And they know that women purchased 55% of movie tickets in 2009 and 49% in 2010. The also know that the number of tickets that “moms” control or influnce, increases that percentage substantially.

What they obviously do not know is how to connect with “her.”

According to Finke, another source revealed,

“It just came out. Women of all ages have flat out rejected the film.”

Of course what they mean is that women have rejected the advertising and trailer for the film. But if the trailer doesn’t sell, it means the same thing.

This is a text book case of marketers looking at women through stereotypical lenses. Which, as we have discussed, can be even more dangerous than not targeting them at all. In a botched attempt to engage women, Disney marketers have abandoned the fundamental significance of the creative concept of the movie, further alienating even the most loyal of fans.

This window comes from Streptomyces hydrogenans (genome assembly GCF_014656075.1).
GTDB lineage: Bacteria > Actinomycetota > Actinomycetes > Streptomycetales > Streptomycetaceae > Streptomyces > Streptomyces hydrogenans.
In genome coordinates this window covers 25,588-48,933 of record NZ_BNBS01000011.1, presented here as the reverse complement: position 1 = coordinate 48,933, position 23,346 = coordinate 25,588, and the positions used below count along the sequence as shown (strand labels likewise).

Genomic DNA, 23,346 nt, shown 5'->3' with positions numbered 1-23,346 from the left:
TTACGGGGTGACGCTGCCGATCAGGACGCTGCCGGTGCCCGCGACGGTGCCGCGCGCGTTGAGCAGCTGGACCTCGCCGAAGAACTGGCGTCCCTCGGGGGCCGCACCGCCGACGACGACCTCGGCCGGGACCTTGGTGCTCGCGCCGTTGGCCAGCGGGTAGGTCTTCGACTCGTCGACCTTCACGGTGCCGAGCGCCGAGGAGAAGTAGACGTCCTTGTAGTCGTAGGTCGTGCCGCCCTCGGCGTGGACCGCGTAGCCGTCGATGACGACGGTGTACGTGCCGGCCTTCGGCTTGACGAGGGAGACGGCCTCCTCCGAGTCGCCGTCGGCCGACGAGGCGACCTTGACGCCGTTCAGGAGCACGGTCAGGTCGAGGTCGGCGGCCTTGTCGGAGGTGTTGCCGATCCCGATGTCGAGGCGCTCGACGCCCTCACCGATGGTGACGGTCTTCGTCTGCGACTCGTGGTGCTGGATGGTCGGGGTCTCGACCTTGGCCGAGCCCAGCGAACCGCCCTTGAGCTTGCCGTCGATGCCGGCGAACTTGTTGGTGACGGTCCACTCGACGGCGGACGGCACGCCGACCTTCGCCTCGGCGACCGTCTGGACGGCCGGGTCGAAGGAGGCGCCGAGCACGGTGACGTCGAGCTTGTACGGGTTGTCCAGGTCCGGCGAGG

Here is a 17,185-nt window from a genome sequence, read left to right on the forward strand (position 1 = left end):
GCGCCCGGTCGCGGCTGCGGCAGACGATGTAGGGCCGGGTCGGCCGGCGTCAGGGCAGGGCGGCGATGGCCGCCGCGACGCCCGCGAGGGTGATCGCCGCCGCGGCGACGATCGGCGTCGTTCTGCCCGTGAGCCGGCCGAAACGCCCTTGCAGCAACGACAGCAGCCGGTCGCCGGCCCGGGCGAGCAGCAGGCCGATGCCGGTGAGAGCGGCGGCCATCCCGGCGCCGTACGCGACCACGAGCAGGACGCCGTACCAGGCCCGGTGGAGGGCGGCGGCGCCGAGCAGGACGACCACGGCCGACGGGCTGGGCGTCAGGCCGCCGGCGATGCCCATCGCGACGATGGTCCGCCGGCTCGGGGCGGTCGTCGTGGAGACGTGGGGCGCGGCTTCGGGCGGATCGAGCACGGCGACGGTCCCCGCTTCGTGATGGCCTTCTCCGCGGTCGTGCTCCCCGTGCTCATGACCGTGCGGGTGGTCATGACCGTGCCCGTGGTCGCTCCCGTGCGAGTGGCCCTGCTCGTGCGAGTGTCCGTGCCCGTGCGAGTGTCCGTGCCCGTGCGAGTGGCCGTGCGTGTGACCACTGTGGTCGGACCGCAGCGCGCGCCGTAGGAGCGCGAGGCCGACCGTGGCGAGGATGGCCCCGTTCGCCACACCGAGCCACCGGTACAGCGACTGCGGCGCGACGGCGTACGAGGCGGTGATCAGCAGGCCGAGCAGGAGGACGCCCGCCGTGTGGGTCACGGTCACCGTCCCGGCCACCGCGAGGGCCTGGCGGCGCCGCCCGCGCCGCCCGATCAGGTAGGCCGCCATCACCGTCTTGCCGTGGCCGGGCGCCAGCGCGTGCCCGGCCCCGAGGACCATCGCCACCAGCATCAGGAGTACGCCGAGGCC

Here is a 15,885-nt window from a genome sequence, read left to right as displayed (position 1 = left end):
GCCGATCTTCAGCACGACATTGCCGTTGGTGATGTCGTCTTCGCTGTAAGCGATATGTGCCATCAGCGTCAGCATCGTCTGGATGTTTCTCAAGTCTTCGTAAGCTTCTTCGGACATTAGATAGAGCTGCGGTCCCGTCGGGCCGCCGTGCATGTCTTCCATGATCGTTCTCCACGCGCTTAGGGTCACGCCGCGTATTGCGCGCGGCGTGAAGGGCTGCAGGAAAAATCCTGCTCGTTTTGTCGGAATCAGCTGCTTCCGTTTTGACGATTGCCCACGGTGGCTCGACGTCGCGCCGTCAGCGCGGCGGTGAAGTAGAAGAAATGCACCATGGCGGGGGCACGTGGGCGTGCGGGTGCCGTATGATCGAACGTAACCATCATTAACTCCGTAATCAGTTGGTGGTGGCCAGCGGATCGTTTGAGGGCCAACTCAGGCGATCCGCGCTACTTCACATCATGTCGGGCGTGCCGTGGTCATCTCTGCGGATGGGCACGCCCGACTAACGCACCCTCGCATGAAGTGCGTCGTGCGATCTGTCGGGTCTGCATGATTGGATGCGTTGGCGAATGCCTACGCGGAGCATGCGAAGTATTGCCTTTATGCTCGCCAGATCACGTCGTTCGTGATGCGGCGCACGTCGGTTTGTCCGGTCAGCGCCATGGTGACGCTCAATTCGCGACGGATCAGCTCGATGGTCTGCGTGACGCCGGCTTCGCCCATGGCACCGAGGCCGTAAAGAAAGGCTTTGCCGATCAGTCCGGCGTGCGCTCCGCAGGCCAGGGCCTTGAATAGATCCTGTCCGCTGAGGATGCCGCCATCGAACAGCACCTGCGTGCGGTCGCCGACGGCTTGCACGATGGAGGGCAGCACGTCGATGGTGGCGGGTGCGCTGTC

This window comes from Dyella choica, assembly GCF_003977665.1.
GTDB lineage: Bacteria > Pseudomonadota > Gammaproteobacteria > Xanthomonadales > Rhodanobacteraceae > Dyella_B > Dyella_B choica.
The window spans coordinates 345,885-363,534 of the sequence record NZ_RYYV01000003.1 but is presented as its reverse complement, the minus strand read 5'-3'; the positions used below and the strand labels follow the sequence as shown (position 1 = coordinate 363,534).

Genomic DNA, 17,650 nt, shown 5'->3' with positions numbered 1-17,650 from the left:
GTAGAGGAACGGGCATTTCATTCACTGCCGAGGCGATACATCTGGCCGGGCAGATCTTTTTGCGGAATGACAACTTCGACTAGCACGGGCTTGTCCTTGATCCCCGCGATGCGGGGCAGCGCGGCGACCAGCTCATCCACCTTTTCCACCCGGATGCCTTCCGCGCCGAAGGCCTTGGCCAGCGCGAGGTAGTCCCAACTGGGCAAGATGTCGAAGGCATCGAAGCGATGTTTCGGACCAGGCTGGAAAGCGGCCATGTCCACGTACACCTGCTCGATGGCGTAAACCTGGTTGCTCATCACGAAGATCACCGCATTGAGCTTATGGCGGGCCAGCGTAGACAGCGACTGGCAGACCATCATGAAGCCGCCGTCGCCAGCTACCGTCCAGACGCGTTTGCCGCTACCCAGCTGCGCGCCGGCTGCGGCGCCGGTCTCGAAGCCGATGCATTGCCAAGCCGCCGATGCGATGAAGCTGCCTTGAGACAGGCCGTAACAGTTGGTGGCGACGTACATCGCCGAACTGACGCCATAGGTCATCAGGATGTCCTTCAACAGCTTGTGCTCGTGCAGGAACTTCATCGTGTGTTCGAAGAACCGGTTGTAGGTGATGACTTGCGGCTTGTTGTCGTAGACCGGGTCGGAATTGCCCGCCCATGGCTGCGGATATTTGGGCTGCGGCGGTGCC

They claim that women do not like “overtly sci-fi elements.” So, they solve this by taking the words “of Mars” out of the title? Okay, to begin with: It’s. A. Martian. Movie. Not to mention, it’s considered one of the landmarks of science fiction. Yet, they have decided to “hide” this to dumb-it-down for women? Taking “of Mars” out of the title degrades the creative genius of Edgar Rice Burroughs and the rich history of the John Carter of Mars™ series. Facts that would actually make it even more interesting to women by the way. A former Disney executive summed it up well when speaking with Lee:

“You take out ‘of Mars,’ you don’t tell where he came from? That’s what makes it unique!” a former Disney executive said. “They choose to ignore that, and the whole campaign ends up meaning nothing. It’s boiled down to something no one wants to see.”

And, what’s the deal with the trailer(s?)

Well, there are actually three trailers now, all listed and explained below. I would love for you to take a peek at them all and vote below on which one would entice YOU to go see the movie, John Carter (of Mars.)

1) The original Disney trailer released in July of 2011